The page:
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  • California Enacts Privacy Law for Local Agencies: SB 272, Disclosure of Enterprise Systems

California Enacts Privacy Law for Local Agencies: SB 272, Disclosure of Enterprise Systems


November, 2015

 

Effective July 1, 2016, all local agencies (excluding local educational agencies) must create catalogs of their enterprise systems that store information, and post this information in a prominent location on their websites.

Which Enterprise Systems Are Covered by SB 272

Governor Brown approved SB 272 in October of this year, adding section 6270.5 to the California Public Records Act (the “Act,” Government Code Sections 6250-6276.48). Section 6270.5 defines an enterprise system as a software application or computer system that collects, stores, exchanges, and analyzes information that the agency uses that is (1) a multidepartmental system or system that contains information collected about the public and (2) a system of record. A system of record means a system that serves as an original source of data within an agency. Stated plainly, SB 272 requires local agencies to create a catalog of multidepartmental systems or systems containing information about the public that store original records and post the catalog on their agency website.

Which Systems Are Excluded

Enterprise systems do not include cybersecurity systems, infrastructure and mechanical control systems, or information that would reveal vulnerabilities to, or otherwise increase the potential for an attack on, a public agency's IT system.

Additionally, section 6270.5 does not automatically require disclosure of the specific records that the IT systems collect, store, exchange or analyze, however, the Act's other provisions pertaining to disclosure of such records still apply.

What Information Must Be Included in the Catalog

For each enterprise system included in the catalog list, agencies must disclose:

  1. Current system vendor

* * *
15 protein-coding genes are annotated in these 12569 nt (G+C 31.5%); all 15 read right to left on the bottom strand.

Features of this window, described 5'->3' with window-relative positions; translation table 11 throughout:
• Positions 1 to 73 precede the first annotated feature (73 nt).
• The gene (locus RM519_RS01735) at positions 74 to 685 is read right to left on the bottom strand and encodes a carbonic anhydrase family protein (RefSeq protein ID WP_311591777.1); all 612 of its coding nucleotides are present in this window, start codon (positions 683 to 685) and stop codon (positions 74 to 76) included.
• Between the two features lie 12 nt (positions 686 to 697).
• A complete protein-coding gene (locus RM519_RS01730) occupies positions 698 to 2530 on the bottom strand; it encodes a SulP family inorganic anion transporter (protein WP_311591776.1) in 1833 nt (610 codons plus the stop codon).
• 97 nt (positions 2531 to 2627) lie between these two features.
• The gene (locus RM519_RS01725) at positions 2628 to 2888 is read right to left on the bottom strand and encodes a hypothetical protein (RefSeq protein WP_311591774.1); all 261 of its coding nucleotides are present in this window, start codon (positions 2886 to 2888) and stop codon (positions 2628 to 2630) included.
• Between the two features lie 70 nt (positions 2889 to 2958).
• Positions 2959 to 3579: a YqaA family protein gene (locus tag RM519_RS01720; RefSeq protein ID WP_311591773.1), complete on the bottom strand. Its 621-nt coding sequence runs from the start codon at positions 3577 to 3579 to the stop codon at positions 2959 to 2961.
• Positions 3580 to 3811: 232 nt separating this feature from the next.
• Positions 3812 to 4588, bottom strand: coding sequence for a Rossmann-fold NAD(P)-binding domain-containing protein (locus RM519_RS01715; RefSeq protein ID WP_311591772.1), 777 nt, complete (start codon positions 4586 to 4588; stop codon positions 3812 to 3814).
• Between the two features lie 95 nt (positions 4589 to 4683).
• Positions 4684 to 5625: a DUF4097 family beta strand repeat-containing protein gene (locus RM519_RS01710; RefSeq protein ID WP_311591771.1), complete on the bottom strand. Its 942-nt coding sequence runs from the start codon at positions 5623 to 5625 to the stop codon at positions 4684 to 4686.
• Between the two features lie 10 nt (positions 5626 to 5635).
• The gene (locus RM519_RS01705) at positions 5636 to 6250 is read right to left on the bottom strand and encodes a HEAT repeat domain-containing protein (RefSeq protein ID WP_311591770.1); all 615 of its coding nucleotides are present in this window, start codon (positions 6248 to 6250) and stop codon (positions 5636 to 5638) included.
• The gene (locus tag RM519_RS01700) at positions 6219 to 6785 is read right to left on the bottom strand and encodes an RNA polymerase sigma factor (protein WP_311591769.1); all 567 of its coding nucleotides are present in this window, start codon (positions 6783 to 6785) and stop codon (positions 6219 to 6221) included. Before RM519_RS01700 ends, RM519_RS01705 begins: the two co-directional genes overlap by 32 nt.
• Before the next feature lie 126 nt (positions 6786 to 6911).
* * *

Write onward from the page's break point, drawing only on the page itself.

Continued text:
2. Current system product
  3. The purpose of the system
  4. What kind of data is stored in it
  5. The department that serves as the system's primary custodian
  6. How frequently system data is collected
  7. How frequently system data is updated

Significance of SB 272 & Future Outlook for Local Agency Privacy Laws

Privacy advocates celebrate this law as "allow[ing] for greater accountability and transparency regarding the types of information collected on members of the public." (Electronic Frontier Foundation "Success in Sacramento: Four New Laws, One Veto – All for Privacy and Transparency" October 14, 2015. Available at: https://www.eff.org/deeplinks/2015/10/success-sacramento-four-new-laws-one-veto-all-victories-privacy-and-transparency.)

In enacting SB 272, the legislature emphasized that the law is intended to help local agencies continue to gain operational efficiency and increase collaboration by allowing online access to public sector data. Local agencies, the legislature stated, have turned internally gathered and maintained data into usable information for the public to access and leverage for the benefit of their communities.

Looking forward, in light of the slew of privacy laws enacted this year, we anticipate that the legislature will soon pass additional privacy and cybersecurity laws that will further impact local agencies. Indeed, in enacting SB 272, the legislature foreshadowed the passage of future local agency data collection standards:

"In moving government to a more effective digital future, standards should be adopted to ensure that data collection and publication are standardized, including uniform definitions for machine-readable data. Online portals should also be developed to assist with public access to collected data."

 

In the Loop with the Hanson Bridgett Government Group

For more information, please contact:

Catherine Groves

415-995-5171 Direct Phone
415-995-3535 Fax

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Julie Sherman

415-995-5185 Direct Phone
415-995-3592 Fax

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